Ramadan Facts: Part 1

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Ramadan Mubarak
Image by unknown, taken from another blog

What is Ramadan?
Ramadan is the ninth month of the Islamic lunar calendar, also known as the Hegira or Hijri calendar. The Islamic lunar calendar started when the Prophet Muhammad (May Allah’s peace and blessings be upon him) migrated to Madinah, hence the name Hijri or Hegira, which is derived from the Arabic word ‘hijrah’ (migration).

How do we know when Ramadan starts and ends?
Ramadan is based on the Islamic lunar calendar, in which months start and end with the rise of the new moon. A month usually lasts 29 or 30 days. Originally, the rise of new moons was observed by the naked eye, and this is still widely practiced by Muslims all over the world. However, this usually results in differences in the beginning of the months in different areas. Although the topic is still being hotly debated, in a few areas the Muslims are now relying on astronomical calculations to determine the beginning and end of the months.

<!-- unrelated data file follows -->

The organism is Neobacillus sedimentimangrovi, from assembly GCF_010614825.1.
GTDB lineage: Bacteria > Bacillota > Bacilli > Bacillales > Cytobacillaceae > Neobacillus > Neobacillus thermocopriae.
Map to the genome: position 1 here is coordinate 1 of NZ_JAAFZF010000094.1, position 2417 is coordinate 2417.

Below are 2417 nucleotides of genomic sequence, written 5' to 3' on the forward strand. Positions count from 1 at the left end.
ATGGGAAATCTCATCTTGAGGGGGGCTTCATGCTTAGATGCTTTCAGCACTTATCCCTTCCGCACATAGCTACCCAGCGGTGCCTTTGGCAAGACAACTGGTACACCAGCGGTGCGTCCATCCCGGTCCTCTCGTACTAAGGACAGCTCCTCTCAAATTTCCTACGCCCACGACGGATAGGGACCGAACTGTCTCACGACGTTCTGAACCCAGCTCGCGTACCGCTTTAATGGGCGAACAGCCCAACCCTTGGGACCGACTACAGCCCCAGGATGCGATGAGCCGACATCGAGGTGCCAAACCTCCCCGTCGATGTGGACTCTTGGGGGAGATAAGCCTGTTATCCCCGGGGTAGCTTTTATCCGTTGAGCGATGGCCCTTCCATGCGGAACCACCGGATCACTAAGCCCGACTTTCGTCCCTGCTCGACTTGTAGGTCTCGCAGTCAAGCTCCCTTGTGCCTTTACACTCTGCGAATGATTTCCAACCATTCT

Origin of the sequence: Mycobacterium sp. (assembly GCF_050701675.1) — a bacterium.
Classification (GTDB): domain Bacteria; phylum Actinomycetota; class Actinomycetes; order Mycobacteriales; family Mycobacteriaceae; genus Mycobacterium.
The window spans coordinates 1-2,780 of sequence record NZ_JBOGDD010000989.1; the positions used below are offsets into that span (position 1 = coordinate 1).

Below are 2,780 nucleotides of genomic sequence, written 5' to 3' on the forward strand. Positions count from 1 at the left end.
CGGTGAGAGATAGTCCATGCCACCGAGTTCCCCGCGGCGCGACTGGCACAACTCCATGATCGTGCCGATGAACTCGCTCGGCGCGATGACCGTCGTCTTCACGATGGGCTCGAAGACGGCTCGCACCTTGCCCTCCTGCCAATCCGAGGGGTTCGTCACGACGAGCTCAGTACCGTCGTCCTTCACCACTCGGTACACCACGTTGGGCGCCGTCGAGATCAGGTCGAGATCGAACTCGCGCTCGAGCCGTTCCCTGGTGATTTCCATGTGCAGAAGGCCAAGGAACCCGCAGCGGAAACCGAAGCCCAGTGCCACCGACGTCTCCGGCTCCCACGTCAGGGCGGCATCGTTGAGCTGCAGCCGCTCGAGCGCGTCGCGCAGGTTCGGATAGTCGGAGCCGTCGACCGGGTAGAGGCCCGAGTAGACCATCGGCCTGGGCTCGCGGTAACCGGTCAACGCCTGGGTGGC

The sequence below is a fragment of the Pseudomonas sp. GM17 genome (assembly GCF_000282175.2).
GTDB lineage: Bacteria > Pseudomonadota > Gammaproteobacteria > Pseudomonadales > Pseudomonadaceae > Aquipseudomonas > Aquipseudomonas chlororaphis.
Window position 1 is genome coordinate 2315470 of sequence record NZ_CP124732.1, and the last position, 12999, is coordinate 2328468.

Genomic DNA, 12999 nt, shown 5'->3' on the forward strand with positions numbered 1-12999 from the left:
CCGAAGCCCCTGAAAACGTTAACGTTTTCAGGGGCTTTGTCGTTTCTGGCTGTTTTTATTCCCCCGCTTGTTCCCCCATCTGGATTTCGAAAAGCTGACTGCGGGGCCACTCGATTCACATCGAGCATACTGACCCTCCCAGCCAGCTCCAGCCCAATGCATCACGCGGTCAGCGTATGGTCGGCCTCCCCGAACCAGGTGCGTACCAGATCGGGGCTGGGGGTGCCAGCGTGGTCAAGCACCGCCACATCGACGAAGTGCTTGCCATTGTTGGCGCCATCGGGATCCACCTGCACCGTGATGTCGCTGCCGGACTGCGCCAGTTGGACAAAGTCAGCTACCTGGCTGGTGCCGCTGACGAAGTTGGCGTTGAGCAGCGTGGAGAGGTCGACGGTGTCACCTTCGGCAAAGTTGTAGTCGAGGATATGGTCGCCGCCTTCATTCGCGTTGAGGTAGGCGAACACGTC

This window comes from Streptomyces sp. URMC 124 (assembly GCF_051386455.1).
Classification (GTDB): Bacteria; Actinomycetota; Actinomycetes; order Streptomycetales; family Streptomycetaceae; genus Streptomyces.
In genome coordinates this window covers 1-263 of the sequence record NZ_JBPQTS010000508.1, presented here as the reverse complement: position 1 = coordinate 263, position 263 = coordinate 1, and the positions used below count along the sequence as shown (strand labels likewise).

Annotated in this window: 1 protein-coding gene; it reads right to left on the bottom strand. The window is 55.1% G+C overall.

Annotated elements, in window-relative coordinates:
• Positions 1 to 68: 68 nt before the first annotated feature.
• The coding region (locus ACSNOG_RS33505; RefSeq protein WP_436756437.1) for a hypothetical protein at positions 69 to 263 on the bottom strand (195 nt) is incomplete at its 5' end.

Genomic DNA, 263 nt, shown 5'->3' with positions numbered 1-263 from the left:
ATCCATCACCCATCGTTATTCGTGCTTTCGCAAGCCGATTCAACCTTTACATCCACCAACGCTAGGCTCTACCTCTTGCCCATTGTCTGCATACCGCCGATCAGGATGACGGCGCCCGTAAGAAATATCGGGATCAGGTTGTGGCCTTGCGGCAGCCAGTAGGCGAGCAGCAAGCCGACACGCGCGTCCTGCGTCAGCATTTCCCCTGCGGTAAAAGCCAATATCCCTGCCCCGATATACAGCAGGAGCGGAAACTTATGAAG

Why do Muslims fast Ramadan?
Fasting Ramadan is the third of the five pillars of Islam. It is obligatory for Muslims who have reached the age of puberty to fast the month of Ramadan.

Ramadan is the month in which the Quran was first revealed to Prophet Muhammad (May Allah’s peace and blessings be upon him). In the Quran Allah says that fasting leads to taqwa, which means ‘fearing Allah’s punishment and hoping for Allah’s mercy.’ Fasting also helps Muslims feel what their hungry brothers and sisters (in famine-stricken areas) are experiencing. It also is believed to be a shield for one’s self from the Hell-fire.

Is there anybody who is exempt from fasting?
Just as fasting is obligatory for all Muslims, there are a number of people who are exempt from fasting. The people who are exempt from fasting are divided into 3 groups:

  • Those who are not eligible to fast, and do not have to make up for the fasts they missed neither do they have to provide meals for the needy
  • Those who are exempt from fasting, but have to make up for the fasts later during the year
  • Those who are exempt from fasting, but cannot make up for the fasts later during the year, and so have to provide a meal for a needy person per day
  • Those who are exempt from fasting, but have to make up for the fasts later during the year, and also have to provide a meal for a needy person per day

We will take a detailed look at the different people who are exempt from fasting in next Friday’s post, God willing (In sha Allah).

Until next time, best wishes,
Bouchra

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